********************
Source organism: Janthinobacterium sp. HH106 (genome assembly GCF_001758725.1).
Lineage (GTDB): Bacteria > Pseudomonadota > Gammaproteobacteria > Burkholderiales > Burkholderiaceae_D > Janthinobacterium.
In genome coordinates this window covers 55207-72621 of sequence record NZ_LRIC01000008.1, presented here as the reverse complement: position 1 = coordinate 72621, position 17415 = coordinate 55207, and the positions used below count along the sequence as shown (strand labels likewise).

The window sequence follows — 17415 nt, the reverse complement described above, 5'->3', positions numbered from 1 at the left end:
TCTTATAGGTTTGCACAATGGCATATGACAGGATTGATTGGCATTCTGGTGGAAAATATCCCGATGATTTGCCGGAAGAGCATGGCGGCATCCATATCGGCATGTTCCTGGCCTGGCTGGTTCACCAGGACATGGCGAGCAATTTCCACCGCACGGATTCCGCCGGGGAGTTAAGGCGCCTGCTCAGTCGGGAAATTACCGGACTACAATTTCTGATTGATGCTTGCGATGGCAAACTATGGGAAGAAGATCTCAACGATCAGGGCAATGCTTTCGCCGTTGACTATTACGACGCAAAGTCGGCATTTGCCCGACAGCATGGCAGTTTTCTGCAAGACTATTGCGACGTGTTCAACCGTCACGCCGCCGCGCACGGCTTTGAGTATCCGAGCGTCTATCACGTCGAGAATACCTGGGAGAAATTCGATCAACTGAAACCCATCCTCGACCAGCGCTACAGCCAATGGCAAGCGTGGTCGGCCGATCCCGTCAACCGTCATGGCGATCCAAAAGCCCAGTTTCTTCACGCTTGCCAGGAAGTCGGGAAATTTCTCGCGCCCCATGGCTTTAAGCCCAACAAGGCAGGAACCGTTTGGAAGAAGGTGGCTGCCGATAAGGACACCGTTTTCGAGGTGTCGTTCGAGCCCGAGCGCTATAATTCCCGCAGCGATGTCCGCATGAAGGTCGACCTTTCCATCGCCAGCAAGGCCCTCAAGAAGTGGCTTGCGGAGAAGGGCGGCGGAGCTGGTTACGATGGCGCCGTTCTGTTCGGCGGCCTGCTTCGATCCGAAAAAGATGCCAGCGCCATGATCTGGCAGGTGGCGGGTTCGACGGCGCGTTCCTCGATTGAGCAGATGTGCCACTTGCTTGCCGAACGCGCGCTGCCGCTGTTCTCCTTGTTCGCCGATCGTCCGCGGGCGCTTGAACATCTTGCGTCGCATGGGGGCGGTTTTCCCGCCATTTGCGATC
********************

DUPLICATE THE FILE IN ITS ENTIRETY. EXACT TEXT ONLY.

Source organism: Janthinobacterium sp. HH106 (genome assembly GCF_001758725.1).
Lineage (GTDB): Bacteria > Pseudomonadota > Gammaproteobacteria > Burkholderiales > Burkholderiaceae_D > Janthinobacterium.
In genome coordinates this window covers 55207-72621 of sequence record NZ_LRIC01000008.1, presented here as the reverse complement: position 1 = coordinate 72621, position 17415 = coordinate 55207, and the positions used below count along the sequence as shown (strand labels likewise).

The window sequence follows — 17415 nt, the reverse complement described above, 5'->3', positions numbered from 1 at the left end:
TCTTATAGGTTTGCACAATGGCATATGACAGGATTGATTGGCATTCTGGTGGAAAATATCCCGATGATTTGCCGGAAGAGCATGGCGGCATCCATATCGGCATGTTCCTGGCCTGGCTGGTTCACCAGGACATGGCGAGCAATTTCCACCGCACGGATTCCGCCGGGGAGTTAAGGCGCCTGCTCAGTCGGGAAATTACCGGACTACAATTTCTGATTGATGCTTGCGATGGCAAACTATGGGAAGAAGATCTCAACGATCAGGGCAATGCTTTCGCCGTTGACTATTACGACGCAAAGTCGGCATTTGCCCGACAGCATGGCAGTTTTCTGCAAGACTATTGCGACGTGTTCAACCGTCACGCCGCCGCGCACGGCTTTGAGTATCCGAGCGTCTATCACGTCGAGAATACCTGGGAGAAATTCGATCAACTGAAACCCATCCTCGACCAGCGCTACAGCCAATGGCAAGCGTGGTCGGCCGATCCCGTCAACCGTCATGGCGATCCAAAAGCCCAGTTTCTTCACGCTTGCCAGGAAGTCGGGAAATTTCTCGCGCCCCATGGCTTTAAGCCCAACAAGGCAGGAACCGTTTGGAAGAAGGTGGCTGCCGATAAGGACACCGTTTTCGAGGTGTCGTTCGAGCCCGAGCGCTATAATTCCCGCAGCGATGTCCGCATGAAGGTCGACCTTTCCATCGCCAGCAAGGCCCTCAAGAAGTGGCTTGCGGAGAAGGGCGGCGGAGCTGGTTACGATGGCGCCGTTCTGTTCGGCGGCCTGCTTCGATCCGAAAAAGATGCCAGCGCCATGATCTGGCAGGTGGCGGGTTCGACGGCGCGTTCCTCGATTGAGCAGATGTGCCACTTGCTTGCCGAACGCGCGCTGCCGCTGTTCTCCTTGTTCGCCGATCGTCCGCGGGCGCTTGAACATCTTGCGTCGCATGGGGGCGGTTTTCCCGCCATTTGCGATC